The Turin-based IPP and solar engineering, procurement and construction (EPC) firm Thesan is on the hunt for Latin American solar projects totalling 10 MW this year.
The company is hoping to identify ready-to-build projects that can be up and running before the end of the year, as well as longer-term opportunities for a pipeline of 25 MW next year, Pierluigi Borgogna, Thesan’s renewable energy division Director, told Solarplaza.
Our strategy is to increase the number of megawatts in our portfolio, diversifying our source and technology risk.
“Our strategy is to increase the number of megawatts in our portfolio, diversifying our source and technology risk,” he said. Thesan typically builds projects for equity and then seeks refinancing once a plant is connected to the grid. Borgogna believes this may be attractive to Latin American solar developers that are having trouble getting projects off the ground.
“We have flexibility to structure deals and don’t need bank money to build the project,” he said. Thesan only started operations in Latin America last year, when it opened offices in Mexico City, Quito and São Paulo. But it has already developed 7 MW of solar in Ecuador, of which 6 MW remains in its project portfolio. In Brazil, Thesan has plans for a plant in Rio de Janeiro State that will supply commercial customers. The project is due to begin construction in October 2015 and start operating in December.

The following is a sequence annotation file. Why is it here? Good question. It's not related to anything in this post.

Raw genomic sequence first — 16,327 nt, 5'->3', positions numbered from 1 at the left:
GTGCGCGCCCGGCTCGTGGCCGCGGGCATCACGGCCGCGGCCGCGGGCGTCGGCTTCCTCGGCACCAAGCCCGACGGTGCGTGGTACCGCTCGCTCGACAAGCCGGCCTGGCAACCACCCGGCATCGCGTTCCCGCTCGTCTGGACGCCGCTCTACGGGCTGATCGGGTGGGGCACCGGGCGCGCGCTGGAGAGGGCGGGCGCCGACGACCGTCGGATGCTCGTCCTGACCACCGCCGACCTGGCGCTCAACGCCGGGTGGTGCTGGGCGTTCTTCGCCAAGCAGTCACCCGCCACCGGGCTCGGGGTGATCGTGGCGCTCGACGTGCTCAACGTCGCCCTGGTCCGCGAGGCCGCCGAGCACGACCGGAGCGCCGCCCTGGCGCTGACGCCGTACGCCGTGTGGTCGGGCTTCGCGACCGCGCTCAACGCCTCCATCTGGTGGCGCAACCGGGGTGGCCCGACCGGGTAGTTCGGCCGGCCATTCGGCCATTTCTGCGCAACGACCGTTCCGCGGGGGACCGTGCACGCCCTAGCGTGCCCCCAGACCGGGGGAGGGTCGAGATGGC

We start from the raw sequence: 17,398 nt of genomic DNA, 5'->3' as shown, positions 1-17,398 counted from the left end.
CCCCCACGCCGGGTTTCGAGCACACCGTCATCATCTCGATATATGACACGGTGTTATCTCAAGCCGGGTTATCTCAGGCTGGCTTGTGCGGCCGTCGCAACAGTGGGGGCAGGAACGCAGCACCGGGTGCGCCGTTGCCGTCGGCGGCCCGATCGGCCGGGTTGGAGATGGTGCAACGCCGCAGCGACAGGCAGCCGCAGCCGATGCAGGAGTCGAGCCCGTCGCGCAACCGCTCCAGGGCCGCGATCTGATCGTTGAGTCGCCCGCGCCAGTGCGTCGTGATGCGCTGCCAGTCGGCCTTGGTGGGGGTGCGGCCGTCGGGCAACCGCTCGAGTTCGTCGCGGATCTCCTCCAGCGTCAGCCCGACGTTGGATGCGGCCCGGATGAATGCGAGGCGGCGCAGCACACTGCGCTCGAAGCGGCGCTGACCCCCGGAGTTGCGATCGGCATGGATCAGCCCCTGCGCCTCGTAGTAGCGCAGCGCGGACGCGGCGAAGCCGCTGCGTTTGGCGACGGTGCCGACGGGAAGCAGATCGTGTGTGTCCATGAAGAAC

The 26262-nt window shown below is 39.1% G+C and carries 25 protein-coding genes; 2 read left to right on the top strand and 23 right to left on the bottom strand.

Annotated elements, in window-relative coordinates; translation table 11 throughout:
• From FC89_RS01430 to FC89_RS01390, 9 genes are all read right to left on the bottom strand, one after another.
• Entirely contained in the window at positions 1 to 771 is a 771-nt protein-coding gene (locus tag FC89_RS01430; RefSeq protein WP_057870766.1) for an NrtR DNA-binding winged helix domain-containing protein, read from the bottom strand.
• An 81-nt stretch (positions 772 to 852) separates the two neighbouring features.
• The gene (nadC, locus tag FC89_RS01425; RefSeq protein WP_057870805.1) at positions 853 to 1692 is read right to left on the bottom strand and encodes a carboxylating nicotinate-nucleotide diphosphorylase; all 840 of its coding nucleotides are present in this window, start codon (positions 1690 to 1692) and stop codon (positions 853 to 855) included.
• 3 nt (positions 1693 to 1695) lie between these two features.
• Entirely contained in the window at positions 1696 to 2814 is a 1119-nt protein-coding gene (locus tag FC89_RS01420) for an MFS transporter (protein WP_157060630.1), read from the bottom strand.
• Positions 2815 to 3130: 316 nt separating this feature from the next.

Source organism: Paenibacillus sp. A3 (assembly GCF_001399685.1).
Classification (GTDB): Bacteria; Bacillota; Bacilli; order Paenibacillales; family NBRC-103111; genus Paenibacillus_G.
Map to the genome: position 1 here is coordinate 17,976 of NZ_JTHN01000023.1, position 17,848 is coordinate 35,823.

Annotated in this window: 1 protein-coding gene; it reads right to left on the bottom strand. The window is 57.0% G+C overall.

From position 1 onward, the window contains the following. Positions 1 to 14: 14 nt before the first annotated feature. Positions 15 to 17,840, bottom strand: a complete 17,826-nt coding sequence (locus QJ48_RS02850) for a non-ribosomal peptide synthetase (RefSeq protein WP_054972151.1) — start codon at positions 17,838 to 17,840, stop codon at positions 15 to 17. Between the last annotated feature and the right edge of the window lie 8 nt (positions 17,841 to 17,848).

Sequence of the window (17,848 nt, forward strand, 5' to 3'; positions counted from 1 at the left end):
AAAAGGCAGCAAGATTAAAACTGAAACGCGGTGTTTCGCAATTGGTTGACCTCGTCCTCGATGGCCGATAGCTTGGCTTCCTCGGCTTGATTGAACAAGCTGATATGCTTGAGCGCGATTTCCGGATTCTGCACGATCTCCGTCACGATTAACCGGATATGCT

We have flexibility to structure deals and don’t need bank money to build the project.
Borgogna said the company had recently secured USD$12 million in project finance from the Corporación Interamericana para el Financiamiento de Infraestructura, to refinance these and other Latin American projects.
In Latin America, Borgogna said Thesan was keen to hear from potential partners in any market where it would be feasible to secure bank refinancing on completed projects. In practice, this might exclude Argentina and Venezuela but leaves the rest of the continent wide open.
Thesan’s business model has already been put to the test in Eastern Europe. Since 2013, the company has developed 9 MW of projects in Romania and retains 5 MW in its portfolio. It has a further 4 MW of a total 22 MW worldwide portfolio in Italy, where it has developed a total of 50 MW in projects since 2010.
“We are not like a private equity firm,” said Borgogna. “We are fully integrated and can take on everything from sourcing land to managing a plant through to end of life.”
Meet Thesan as a networking sponsor at the 5-day Solar PV Trade Mission to Central America and Colombia, from 16-20 November 2015. For more information about this unique entrepreneurial adventure in the promising Central American and Colombian markets this November, visit: www.pvtrademissioncentralamerica.com. If you wish to contact Thesan directly, drop an e-mail to: firstname.lastname@example.org